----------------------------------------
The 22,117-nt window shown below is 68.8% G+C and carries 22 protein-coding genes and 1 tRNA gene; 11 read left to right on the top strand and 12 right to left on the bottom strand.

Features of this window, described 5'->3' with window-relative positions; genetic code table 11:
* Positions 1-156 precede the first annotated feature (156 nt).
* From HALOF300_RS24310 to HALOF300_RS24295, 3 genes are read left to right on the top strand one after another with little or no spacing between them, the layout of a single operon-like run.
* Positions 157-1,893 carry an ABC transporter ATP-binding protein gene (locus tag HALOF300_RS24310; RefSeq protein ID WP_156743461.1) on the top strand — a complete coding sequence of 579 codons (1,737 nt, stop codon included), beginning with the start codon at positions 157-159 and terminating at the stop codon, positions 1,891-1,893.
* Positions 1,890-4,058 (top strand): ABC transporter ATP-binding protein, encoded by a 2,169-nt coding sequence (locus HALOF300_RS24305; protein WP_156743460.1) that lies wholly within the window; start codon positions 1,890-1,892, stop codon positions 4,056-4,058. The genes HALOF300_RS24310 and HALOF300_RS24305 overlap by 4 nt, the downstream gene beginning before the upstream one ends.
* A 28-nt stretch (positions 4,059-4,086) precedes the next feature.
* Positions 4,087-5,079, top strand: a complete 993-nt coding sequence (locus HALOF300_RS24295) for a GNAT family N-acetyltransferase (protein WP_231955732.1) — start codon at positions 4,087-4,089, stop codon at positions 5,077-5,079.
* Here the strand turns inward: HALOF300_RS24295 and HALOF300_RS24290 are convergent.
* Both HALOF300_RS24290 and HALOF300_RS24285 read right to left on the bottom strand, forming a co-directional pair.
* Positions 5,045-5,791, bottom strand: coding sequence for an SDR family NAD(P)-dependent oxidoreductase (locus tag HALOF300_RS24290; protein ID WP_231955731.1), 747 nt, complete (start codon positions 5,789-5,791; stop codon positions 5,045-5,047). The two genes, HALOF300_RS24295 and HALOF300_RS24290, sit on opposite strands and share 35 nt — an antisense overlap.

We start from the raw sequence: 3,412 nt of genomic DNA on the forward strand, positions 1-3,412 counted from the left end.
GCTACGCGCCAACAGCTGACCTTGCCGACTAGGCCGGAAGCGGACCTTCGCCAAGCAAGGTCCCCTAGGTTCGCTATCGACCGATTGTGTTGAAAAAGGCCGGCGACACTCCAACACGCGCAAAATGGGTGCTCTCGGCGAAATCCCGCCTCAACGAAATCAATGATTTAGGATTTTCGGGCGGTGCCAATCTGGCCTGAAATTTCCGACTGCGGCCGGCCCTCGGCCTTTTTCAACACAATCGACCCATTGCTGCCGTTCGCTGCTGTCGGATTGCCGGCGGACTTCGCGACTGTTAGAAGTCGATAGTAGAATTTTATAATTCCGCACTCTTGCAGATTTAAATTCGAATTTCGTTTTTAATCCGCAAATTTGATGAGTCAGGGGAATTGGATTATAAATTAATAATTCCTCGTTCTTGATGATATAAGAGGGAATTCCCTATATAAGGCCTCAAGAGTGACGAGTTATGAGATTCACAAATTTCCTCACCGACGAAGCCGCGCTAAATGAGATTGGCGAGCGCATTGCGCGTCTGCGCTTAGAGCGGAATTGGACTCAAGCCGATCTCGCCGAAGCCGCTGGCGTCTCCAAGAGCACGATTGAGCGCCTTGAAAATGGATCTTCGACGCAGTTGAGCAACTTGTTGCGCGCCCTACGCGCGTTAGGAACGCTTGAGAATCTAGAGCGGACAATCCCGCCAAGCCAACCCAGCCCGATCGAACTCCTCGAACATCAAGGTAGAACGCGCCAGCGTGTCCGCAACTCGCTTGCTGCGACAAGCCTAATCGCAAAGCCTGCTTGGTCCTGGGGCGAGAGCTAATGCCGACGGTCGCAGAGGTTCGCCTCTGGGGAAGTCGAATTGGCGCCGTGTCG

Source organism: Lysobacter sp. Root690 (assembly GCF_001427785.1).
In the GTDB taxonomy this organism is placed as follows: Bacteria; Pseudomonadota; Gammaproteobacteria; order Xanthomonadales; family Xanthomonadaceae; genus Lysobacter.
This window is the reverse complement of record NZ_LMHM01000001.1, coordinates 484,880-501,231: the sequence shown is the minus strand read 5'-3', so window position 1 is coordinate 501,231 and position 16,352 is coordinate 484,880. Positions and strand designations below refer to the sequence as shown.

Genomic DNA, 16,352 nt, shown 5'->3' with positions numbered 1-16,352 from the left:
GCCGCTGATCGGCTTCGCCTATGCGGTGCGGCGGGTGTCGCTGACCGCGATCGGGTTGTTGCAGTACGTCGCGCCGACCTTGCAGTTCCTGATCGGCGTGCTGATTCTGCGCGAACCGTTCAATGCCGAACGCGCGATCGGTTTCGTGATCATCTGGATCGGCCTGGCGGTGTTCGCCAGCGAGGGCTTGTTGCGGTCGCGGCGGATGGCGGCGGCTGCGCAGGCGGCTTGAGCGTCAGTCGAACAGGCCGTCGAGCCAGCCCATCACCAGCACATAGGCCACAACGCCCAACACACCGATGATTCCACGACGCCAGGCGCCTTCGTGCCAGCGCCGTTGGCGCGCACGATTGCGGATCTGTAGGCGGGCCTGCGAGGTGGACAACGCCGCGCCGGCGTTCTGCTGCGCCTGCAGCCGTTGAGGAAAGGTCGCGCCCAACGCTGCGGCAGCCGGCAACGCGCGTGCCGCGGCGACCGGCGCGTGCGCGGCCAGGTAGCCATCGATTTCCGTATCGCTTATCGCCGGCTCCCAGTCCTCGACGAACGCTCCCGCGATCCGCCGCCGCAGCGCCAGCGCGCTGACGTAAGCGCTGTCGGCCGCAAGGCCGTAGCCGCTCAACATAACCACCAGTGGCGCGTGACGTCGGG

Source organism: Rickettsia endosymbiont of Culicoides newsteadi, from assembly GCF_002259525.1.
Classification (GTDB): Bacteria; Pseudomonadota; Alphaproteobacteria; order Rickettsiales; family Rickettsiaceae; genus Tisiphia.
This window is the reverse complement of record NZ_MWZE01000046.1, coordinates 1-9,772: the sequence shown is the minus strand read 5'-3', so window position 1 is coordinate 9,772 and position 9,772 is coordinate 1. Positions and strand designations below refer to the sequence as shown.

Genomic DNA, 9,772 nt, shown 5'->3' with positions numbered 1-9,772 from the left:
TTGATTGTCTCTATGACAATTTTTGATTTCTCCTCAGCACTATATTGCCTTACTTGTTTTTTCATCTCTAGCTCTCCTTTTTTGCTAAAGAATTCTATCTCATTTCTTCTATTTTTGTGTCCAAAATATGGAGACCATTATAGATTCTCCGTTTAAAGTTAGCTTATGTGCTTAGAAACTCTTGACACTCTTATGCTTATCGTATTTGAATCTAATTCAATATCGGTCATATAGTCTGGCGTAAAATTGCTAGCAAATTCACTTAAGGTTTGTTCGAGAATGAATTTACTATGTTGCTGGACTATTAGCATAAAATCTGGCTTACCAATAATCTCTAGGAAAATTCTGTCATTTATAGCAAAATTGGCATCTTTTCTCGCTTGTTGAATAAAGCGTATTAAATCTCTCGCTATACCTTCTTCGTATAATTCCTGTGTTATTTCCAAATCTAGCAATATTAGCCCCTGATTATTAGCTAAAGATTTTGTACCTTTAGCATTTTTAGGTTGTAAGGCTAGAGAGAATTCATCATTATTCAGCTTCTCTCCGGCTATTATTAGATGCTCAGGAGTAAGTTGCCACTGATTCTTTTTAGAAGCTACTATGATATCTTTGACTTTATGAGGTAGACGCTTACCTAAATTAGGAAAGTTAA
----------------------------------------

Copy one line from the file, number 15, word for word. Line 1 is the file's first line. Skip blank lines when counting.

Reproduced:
In the GTDB taxonomy this organism is placed as follows: Bacteria; Pseudomonadota; Gammaproteobacteria; order Xanthomonadales; family Xanthomonadaceae; genus Lysobacter.